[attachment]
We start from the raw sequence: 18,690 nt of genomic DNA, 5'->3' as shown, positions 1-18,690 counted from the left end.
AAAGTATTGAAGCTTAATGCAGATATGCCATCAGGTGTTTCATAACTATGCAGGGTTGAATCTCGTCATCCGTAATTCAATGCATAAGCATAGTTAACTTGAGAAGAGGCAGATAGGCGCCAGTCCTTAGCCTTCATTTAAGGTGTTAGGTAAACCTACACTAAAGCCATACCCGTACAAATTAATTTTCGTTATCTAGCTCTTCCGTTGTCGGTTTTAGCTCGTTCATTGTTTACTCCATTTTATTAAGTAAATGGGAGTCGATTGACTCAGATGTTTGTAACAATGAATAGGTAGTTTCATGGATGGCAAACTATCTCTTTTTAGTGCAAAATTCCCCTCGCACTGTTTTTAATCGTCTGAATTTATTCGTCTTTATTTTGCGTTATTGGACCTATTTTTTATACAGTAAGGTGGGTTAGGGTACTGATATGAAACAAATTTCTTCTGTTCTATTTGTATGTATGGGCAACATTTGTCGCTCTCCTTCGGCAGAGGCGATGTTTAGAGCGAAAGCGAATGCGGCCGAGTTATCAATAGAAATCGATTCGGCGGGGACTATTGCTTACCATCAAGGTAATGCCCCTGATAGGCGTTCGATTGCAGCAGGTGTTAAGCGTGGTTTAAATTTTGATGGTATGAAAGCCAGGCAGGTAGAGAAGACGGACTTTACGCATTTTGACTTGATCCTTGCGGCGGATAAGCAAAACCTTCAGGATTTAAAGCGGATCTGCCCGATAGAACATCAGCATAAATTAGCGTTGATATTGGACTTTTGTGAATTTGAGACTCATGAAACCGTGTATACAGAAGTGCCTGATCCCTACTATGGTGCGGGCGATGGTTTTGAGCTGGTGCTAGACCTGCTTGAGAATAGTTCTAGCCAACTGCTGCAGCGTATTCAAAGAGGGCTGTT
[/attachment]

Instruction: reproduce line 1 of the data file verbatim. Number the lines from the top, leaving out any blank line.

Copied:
We start from the raw sequence: 18,690 nt of genomic DNA, 5'->3' as shown, positions 1-18,690 counted from the left end.